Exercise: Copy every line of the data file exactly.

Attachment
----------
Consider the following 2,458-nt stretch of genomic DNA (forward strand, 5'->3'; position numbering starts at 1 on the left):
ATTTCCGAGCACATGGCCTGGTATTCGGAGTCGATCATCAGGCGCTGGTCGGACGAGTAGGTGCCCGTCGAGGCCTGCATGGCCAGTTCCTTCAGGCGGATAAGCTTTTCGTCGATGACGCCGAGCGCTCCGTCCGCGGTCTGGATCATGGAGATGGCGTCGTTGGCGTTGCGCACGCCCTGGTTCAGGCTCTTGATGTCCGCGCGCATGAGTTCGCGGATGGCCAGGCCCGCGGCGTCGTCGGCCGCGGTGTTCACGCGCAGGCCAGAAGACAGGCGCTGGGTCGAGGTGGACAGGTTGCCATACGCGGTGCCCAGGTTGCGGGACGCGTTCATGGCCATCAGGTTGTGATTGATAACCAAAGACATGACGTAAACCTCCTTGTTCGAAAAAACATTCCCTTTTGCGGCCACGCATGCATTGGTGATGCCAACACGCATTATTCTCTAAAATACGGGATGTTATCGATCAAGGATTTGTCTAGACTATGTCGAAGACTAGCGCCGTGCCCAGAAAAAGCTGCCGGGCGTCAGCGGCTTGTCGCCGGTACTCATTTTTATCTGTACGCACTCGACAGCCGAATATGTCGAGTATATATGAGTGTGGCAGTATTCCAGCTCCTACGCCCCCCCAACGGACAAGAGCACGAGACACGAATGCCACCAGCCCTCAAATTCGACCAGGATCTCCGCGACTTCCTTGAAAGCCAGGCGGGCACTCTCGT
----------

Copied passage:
Consider the following 2,458-nt stretch of genomic DNA (forward strand, 5'->3'; position numbering starts at 1 on the left):
ATTTCCGAGCACATGGCCTGGTATTCGGAGTCGATCATCAGGCGCTGGTCGGACGAGTAGGTGCCCGTCGAGGCCTGCATGGCCAGTTCCTTCAGGCGGATAAGCTTTTCGTCGATGACGCCGAGCGCTCCGTCCGCGGTCTGGATCATGGAGATGGCGTCGTTGGCGTTGCGCACGCCCTGGTTCAGGCTCTTGATGTCCGCGCGCATGAGTTCGCGGATGGCCAGGCCCGCGGCGTCGTCGGCCGCGGTGTTCACGCGCAGGCCAGAAGACAGGCGCTGGGTCGAGGTGGACAGGTTGCCATACGCGGTGCCCAGGTTGCGGGACGCGTTCATGGCCATCAGGTTGTGATTGATAACCAAAGACATGACGTAAACCTCCTTGTTCGAAAAAACATTCCCTTTTGCGGCCACGCATGCATTGGTGATGCCAACACGCATTATTCTCTAAAATACGGGATGTTATCGATCAAGGATTTGTCTAGACTATGTCGAAGACTAGCGCCGTGCCCAGAAAAAGCTGCCGGGCGTCAGCGGCTTGTCGCCGGTACTCATTTTTATCTGTACGCACTCGACAGCCGAATATGTCGAGTATATATGAGTGTGGCAGTATTCCAGCTCCTACGCCCCCCCAACGGACAAGAGCACGAGACACGAATGCCACCAGCCCTCAAATTCGACCAGGATCTCCGCGACTTCCTTGAAAGCCAGGCGGGCACTCTCGT